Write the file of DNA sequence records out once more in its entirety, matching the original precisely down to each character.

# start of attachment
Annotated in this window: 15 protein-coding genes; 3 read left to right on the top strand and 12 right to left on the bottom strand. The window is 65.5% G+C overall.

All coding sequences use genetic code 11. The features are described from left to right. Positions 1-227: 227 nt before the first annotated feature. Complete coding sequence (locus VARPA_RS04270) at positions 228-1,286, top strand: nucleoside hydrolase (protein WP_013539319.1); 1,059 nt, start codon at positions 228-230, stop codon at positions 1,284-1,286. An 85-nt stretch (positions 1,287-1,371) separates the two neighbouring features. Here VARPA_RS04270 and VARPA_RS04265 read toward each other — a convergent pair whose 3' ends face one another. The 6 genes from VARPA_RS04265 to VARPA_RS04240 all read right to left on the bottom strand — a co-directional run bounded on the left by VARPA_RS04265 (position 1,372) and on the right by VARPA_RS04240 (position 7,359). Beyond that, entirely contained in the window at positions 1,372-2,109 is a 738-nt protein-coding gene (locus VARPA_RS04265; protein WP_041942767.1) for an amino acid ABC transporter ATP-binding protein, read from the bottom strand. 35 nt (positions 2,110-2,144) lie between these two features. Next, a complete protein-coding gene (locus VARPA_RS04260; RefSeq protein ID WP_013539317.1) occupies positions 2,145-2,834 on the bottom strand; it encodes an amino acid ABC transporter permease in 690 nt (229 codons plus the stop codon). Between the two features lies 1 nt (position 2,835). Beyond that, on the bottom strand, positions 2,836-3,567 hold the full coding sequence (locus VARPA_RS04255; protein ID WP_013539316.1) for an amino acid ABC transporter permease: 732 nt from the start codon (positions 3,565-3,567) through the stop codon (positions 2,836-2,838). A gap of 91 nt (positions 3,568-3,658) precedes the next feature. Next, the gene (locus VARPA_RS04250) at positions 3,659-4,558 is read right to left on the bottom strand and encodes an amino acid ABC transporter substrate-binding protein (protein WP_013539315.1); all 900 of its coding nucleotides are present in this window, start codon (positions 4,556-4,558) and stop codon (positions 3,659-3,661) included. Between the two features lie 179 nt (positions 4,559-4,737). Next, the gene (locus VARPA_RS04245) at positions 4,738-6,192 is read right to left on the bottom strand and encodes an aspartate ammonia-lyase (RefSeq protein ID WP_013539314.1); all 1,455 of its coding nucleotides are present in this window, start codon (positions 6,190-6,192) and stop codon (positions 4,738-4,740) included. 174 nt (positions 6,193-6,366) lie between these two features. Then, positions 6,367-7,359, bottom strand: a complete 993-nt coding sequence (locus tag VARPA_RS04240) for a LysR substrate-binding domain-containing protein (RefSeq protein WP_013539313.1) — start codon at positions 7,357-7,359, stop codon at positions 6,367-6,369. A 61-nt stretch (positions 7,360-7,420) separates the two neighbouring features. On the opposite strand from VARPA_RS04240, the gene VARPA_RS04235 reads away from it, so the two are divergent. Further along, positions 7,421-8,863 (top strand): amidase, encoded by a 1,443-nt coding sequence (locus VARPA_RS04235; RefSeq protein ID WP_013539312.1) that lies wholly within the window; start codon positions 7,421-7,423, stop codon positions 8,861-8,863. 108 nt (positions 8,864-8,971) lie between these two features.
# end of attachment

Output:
Annotated in this window: 15 protein-coding genes; 3 read left to right on the top strand and 12 right to left on the bottom strand. The window is 65.5% G+C overall.

All coding sequences use genetic code 11. The features are described from left to right. Positions 1-227: 227 nt before the first annotated feature. Complete coding sequence (locus VARPA_RS04270) at positions 228-1,286, top strand: nucleoside hydrolase (protein WP_013539319.1); 1,059 nt, start codon at positions 228-230, stop codon at positions 1,284-1,286. An 85-nt stretch (positions 1,287-1,371) separates the two neighbouring features. Here VARPA_RS04270 and VARPA_RS04265 read toward each other — a convergent pair whose 3' ends face one another. The 6 genes from VARPA_RS04265 to VARPA_RS04240 all read right to left on the bottom strand — a co-directional run bounded on the left by VARPA_RS04265 (position 1,372) and on the right by VARPA_RS04240 (position 7,359). Beyond that, entirely contained in the window at positions 1,372-2,109 is a 738-nt protein-coding gene (locus VARPA_RS04265; protein WP_041942767.1) for an amino acid ABC transporter ATP-binding protein, read from the bottom strand. 35 nt (positions 2,110-2,144) lie between these two features. Next, a complete protein-coding gene (locus VARPA_RS04260; RefSeq protein ID WP_013539317.1) occupies positions 2,145-2,834 on the bottom strand; it encodes an amino acid ABC transporter permease in 690 nt (229 codons plus the stop codon). Between the two features lies 1 nt (position 2,835). Beyond that, on the bottom strand, positions 2,836-3,567 hold the full coding sequence (locus VARPA_RS04255; protein ID WP_013539316.1) for an amino acid ABC transporter permease: 732 nt from the start codon (positions 3,565-3,567) through the stop codon (positions 2,836-2,838). A gap of 91 nt (positions 3,568-3,658) precedes the next feature. Next, the gene (locus VARPA_RS04250) at positions 3,659-4,558 is read right to left on the bottom strand and encodes an amino acid ABC transporter substrate-binding protein (protein WP_013539315.1); all 900 of its coding nucleotides are present in this window, start codon (positions 4,556-4,558) and stop codon (positions 3,659-3,661) included. Between the two features lie 179 nt (positions 4,559-4,737). Next, the gene (locus VARPA_RS04245) at positions 4,738-6,192 is read right to left on the bottom strand and encodes an aspartate ammonia-lyase (RefSeq protein ID WP_013539314.1); all 1,455 of its coding nucleotides are present in this window, start codon (positions 6,190-6,192) and stop codon (positions 4,738-4,740) included. 174 nt (positions 6,193-6,366) lie between these two features. Then, positions 6,367-7,359, bottom strand: a complete 993-nt coding sequence (locus tag VARPA_RS04240) for a LysR substrate-binding domain-containing protein (RefSeq protein WP_013539313.1) — start codon at positions 7,357-7,359, stop codon at positions 6,367-6,369. A 61-nt stretch (positions 7,360-7,420) separates the two neighbouring features. On the opposite strand from VARPA_RS04240, the gene VARPA_RS04235 reads away from it, so the two are divergent. Further along, positions 7,421-8,863 (top strand): amidase, encoded by a 1,443-nt coding sequence (locus VARPA_RS04235; RefSeq protein ID WP_013539312.1) that lies wholly within the window; start codon positions 7,421-7,423, stop codon positions 8,861-8,863. 108 nt (positions 8,864-8,971) lie between these two features.